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CRAGE-Duet Facilitates Modular Assembly of Biological Systems for Studying Plant-Microbe Interactions.

Abstract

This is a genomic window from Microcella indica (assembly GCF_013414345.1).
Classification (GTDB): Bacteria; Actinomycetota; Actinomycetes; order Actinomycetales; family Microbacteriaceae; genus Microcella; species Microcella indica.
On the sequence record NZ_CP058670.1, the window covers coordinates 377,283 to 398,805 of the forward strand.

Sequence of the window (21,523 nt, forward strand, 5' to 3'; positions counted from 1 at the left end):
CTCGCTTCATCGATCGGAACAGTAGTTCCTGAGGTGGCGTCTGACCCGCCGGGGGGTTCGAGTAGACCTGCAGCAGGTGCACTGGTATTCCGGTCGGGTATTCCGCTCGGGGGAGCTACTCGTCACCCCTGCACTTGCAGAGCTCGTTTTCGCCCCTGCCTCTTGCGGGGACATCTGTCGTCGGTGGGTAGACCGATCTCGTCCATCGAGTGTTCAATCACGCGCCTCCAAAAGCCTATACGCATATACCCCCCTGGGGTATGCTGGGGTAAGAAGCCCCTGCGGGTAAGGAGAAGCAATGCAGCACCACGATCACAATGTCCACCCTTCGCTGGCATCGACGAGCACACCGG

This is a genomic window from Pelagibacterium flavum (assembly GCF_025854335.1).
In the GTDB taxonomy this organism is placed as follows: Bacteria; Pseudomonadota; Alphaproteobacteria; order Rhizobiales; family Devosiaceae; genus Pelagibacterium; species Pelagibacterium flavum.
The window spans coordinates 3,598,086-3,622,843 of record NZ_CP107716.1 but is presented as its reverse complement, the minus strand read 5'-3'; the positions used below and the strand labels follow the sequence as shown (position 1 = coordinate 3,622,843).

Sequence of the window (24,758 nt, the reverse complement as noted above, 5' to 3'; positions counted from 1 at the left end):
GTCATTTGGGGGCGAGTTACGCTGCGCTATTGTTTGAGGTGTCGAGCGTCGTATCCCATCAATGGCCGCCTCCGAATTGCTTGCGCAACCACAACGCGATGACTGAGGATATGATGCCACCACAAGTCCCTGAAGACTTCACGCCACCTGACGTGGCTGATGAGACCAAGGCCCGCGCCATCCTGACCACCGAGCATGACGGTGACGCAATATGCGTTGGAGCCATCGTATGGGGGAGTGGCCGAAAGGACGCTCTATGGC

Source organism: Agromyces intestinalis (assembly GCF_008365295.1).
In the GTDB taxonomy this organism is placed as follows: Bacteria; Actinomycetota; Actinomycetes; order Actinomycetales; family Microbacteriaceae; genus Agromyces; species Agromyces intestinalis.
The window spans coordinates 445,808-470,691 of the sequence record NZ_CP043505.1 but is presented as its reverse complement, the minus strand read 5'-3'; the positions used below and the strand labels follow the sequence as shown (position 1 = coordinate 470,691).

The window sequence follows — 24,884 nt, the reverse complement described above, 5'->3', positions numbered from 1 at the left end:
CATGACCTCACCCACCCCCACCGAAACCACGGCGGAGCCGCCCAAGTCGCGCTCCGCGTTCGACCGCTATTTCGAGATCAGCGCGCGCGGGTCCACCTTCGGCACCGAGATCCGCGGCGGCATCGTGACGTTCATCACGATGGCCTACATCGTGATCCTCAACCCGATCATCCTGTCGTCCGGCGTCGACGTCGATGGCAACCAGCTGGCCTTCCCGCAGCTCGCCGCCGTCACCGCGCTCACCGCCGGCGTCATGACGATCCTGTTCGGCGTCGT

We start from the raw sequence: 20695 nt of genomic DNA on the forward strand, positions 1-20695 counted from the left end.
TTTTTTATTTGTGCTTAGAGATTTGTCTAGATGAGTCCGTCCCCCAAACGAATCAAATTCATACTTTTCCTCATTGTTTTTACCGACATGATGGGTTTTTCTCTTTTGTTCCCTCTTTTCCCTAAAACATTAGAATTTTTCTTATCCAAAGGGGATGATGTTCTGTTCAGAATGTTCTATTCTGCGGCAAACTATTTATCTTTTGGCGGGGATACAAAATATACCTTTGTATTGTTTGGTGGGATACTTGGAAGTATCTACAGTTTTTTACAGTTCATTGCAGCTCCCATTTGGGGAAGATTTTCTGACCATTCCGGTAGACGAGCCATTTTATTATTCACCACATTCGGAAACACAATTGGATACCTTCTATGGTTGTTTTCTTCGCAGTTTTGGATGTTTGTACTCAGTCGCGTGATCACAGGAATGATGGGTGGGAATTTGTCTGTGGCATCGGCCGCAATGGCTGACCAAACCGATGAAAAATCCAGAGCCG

Developing sustainable agricultural practices will require increasing our understanding of plant-microbe interactions. To study these interactions, new genetic tools for manipulating nonmodel microbes will be needed. To help meet this need, we recently reported development of chassis-independent recombinase-assisted genome engineering (CRAGE). CRAGE relies on cassette exchange between two pairs of mutually exclusive lox sites and allows direct, single-step chromosomal integration of large, complex gene constructs into diverse bacterial species. We then extended CRAGE by introducing a third mutually exclusive lox site, creating CRAGE-Duet, which allows modular integration of two constructs. CRAGE-Duet offers advantages over CRAGE, especially when a cumbersome recloning step is required to build single-integration constructs. To demonstrate the utility of CRAGE-Duet, we created a set of strains from the plant-growth-promoting rhizobacterium Pseudomonas simiae WCS417r that expressed various fluorescence marker genes. We visualized these strains simultaneously under a confocal microscope, demonstrating the usefulness of CRAGE-Duet for creating biological systems to study plant-microbe interactions.

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